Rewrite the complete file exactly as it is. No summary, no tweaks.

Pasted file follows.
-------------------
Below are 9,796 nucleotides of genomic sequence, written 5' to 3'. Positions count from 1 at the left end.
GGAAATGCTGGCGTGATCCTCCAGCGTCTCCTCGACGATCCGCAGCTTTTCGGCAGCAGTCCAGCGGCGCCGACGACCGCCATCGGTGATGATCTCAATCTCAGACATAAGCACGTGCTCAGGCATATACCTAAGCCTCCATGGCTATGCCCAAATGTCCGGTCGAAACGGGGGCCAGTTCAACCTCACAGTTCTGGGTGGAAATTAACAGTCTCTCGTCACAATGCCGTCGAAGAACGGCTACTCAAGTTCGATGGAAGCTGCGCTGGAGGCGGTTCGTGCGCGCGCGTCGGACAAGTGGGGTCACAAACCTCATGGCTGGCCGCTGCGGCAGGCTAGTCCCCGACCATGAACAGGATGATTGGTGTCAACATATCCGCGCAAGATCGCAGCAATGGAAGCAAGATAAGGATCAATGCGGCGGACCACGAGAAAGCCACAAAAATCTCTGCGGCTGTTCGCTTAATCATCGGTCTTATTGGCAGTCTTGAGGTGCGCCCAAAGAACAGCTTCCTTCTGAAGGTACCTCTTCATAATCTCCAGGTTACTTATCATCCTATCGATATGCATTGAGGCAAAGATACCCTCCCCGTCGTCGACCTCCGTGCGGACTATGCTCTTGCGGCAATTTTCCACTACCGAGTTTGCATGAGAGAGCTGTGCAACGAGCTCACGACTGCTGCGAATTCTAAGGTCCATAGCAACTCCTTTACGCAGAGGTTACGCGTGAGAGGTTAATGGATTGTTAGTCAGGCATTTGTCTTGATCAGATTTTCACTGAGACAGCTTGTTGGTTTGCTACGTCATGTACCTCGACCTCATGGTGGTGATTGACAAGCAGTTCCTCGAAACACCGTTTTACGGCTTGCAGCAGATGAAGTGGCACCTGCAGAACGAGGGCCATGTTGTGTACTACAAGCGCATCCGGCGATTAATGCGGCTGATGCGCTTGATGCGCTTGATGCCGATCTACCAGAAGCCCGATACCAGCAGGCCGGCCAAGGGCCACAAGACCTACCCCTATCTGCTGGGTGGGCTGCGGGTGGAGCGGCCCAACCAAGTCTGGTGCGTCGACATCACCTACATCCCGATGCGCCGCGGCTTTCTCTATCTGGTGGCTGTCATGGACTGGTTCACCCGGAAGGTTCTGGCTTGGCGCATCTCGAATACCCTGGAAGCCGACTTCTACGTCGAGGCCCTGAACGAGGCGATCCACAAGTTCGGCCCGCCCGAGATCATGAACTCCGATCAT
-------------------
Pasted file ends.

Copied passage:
Below are 9,796 nucleotides of genomic sequence, written 5' to 3'. Positions count from 1 at the left end.
GGAAATGCTGGCGTGATCCTCCAGCGTCTCCTCGACGATCCGCAGCTTTTCGGCAGCAGTCCAGCGGCGCCGACGACCGCCATCGGTGATGATCTCAATCTCAGACATAAGCACGTGCTCAGGCATATACCTAAGCCTCCATGGCTATGCCCAAATGTCCGGTCGAAACGGGGGCCAGTTCAACCTCACAGTTCTGGGTGGAAATTAACAGTCTCTCGTCACAATGCCGTCGAAGAACGGCTACTCAAGTTCGATGGAAGCTGCGCTGGAGGCGGTTCGTGCGCGCGCGTCGGACAAGTGGGGTCACAAACCTCATGGCTGGCCGCTGCGGCAGGCTAGTCCCCGACCATGAACAGGATGATTGGTGTCAACATATCCGCGCAAGATCGCAGCAATGGAAGCAAGATAAGGATCAATGCGGCGGACCACGAGAAAGCCACAAAAATCTCTGCGGCTGTTCGCTTAATCATCGGTCTTATTGGCAGTCTTGAGGTGCGCCCAAAGAACAGCTTCCTTCTGAAGGTACCTCTTCATAATCTCCAGGTTACTTATCATCCTATCGATATGCATTGAGGCAAAGATACCCTCCCCGTCGTCGACCTCCGTGCGGACTATGCTCTTGCGGCAATTTTCCACTACCGAGTTTGCATGAGAGAGCTGTGCAACGAGCTCACGACTGCTGCGAATTCTAAGGTCCATAGCAACTCCTTTACGCAGAGGTTACGCGTGAGAGGTTAATGGATTGTTAGTCAGGCATTTGTCTTGATCAGATTTTCACTGAGACAGCTTGTTGGTTTGCTACGTCATGTACCTCGACCTCATGGTGGTGATTGACAAGCAGTTCCTCGAAACACCGTTTTACGGCTTGCAGCAGATGAAGTGGCACCTGCAGAACGAGGGCCATGTTGTGTACTACAAGCGCATCCGGCGATTAATGCGGCTGATGCGCTTGATGCGCTTGATGCCGATCTACCAGAAGCCCGATACCAGCAGGCCGGCCAAGGGCCACAAGACCTACCCCTATCTGCTGGGTGGGCTGCGGGTGGAGCGGCCCAACCAAGTCTGGTGCGTCGACATCACCTACATCCCGATGCGCCGCGGCTTTCTCTATCTGGTGGCTGTCATGGACTGGTTCACCCGGAAGGTTCTGGCTTGGCGCATCTCGAATACCCTGGAAGCCGACTTCTACGTCGAGGCCCTGAACGAGGCGATCCACAAGTTCGGCCCGCCCGAGATCATGAACTCCGATCAT